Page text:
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post #8 of 14 Old 04-07-2020, 08:46 PM
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Quote:
Originally Posted by shoot summ View Post
Off topic but my Son and DIL are into Aquaponics. They ditched their corporate lives and went on a Van life expedition. Ended up in Tennessee working for an AP company there(poorly run), now they are working on an organic farm in NJ trying to find some land back here to start their own farm with AP.

Back on topic, I would be cautious with 2x4's and 3/8" ply, 250 gallons of water is a lot of weight, up to 2000lbs, I don't see how 3/8" ply can support that.

From experience 2x4 and 3/8" plywood is fine. The attached pictures are of a pond setup in my basement for my turtles during the winter, it was used for many years before I made the outdoor large enough for them to winter over outside. You will notice I used less vertical supports than you showed in your diagram.
The last picture is only one I could fine of the actual setup, in the trough is salvinia major to remove some nitrates.
Also I did use 2x6 on the top for extra strength and to keep the turtles from escaping.
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Last edited by redeared; 04-07-2020 at 09:03 PM.
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post #9 of 14 Old 04-07-2020, 08:52 PM
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That's a lot of weight. I believe I'd lock the corners like you would if you were forming a poured wall. At the very least a strong half lap and the reinforcement recommended by Woodnthings.


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post #10 of 14 Old 04-07-2020, 09:21 PM
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Quote:
Originally Posted by 808 View Post
I'm just trying to do it as a hobby and provide some vegetables.

I sized down a foot so 5x3x2. And yes I will go with 3/4 ply now.
But how should I attach vertical post?

I used lag bolts which was fine, all the water pressure is at the base if you lock that in your good, also the plywood makes a skin that ties it into a solid frame. I haven't done hydraulic calculations in 20 years to give you the actual psi.
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post #11 of 14 Old 04-08-2020, 07:34 AM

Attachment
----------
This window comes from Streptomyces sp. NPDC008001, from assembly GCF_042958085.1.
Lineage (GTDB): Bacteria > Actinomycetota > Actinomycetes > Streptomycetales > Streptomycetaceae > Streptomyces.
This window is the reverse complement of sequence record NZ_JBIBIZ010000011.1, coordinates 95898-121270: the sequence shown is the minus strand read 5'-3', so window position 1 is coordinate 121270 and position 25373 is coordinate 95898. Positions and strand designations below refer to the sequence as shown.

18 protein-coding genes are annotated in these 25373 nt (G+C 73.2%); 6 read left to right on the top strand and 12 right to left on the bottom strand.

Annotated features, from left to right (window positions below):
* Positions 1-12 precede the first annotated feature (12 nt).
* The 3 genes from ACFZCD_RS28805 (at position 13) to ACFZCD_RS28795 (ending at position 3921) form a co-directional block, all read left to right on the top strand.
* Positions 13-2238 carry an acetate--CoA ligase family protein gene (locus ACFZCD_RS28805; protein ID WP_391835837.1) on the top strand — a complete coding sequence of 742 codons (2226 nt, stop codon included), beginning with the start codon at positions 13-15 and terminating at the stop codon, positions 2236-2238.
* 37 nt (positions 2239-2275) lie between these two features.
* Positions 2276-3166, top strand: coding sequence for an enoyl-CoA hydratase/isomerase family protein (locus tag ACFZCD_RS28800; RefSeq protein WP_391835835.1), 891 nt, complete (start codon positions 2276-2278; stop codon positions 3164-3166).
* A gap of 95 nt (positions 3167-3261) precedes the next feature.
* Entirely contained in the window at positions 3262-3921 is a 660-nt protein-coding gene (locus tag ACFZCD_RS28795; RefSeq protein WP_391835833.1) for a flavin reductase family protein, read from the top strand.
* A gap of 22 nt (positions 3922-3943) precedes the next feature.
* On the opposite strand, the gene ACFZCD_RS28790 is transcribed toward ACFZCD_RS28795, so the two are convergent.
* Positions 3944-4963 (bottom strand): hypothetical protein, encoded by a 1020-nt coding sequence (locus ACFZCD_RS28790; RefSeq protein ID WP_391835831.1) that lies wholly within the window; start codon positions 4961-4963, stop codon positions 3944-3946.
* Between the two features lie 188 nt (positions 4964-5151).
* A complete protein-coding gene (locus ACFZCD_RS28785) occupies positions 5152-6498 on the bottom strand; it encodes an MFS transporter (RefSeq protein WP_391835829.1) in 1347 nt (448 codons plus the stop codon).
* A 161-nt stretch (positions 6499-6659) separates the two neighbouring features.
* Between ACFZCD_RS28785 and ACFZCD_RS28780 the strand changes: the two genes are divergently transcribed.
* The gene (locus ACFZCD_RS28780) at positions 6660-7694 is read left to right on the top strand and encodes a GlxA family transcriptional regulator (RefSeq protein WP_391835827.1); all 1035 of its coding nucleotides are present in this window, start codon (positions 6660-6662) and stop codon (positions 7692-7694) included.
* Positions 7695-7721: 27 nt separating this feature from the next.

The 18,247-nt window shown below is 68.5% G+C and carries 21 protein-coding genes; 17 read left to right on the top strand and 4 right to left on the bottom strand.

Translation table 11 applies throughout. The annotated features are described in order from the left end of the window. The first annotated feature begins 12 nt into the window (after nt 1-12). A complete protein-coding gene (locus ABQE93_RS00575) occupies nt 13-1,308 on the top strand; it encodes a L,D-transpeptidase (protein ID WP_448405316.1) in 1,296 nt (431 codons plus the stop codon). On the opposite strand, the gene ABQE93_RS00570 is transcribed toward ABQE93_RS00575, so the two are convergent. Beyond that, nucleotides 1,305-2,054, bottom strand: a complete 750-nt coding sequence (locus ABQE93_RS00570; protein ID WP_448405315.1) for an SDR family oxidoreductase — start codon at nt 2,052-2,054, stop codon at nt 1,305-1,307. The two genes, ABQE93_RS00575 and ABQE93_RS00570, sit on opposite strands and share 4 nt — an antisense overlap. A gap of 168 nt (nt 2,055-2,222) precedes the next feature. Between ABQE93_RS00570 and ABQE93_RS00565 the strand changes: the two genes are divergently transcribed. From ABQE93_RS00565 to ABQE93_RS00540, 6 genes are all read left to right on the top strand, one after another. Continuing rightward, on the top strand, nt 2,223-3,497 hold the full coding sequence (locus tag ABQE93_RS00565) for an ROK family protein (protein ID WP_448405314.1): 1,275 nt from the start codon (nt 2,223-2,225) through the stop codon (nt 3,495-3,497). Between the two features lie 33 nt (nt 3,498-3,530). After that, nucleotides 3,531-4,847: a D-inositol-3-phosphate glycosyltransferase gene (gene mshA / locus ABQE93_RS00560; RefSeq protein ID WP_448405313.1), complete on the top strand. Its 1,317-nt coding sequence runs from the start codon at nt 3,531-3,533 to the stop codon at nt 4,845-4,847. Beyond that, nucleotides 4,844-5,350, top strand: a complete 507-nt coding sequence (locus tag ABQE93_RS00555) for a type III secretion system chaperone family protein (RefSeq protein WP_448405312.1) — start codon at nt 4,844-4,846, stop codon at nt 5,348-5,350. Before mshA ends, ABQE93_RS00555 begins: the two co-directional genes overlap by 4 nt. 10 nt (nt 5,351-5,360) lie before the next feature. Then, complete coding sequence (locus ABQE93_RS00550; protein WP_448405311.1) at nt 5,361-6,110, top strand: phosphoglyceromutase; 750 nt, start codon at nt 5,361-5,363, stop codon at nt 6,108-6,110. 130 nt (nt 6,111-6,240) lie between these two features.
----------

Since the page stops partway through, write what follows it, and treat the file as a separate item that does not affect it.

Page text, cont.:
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I just wanted to mention that because of the dead weight (2,220#) if not placed on a concrete slab it must be placed against a load bearing wall with the lenght perpendicular to the floor joists.
Every 2-3 years I drain my pond to do maintenance, I make a temporary pond for the fish outside about the same size you mentioned just using 2x4's and 3/8" ply held together with 3" lg sheet rock screws, simple and easy to set up and take apart, honestly the water pressure at that depth is not that great
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post #12 of 14 Old 04-11-2020, 03:05 AM Thread Starter
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Thanks. I'm taking your advice.
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post #13 of 14 Old 04-11-2020, 06:29 AM
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It has been a long time since I dealt with hydroponics so my memory may be bad. I do not remember any setup where you need your container to be so deep. I had a cousin who hydroponically grew vegetables commercially. I do not think any of his many dozens of containers (made of concrete) were over 12" deep.


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post #14 of 14 Old 04-11-2020, 07:58 AM
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Quote:
Originally Posted by GeorgeC View Post
It has been a long time since I dealt with hydroponics so my memory may be bad. I do not remember any setup where you need your container to be so deep. I had a cousin who hydroponically grew vegetables commercially. I do not think any of his many dozens of containers (made of concrete) were over 12" deep.


George
This is Aquaponics, fish will be in the "pond", some additional depth is needed because of it.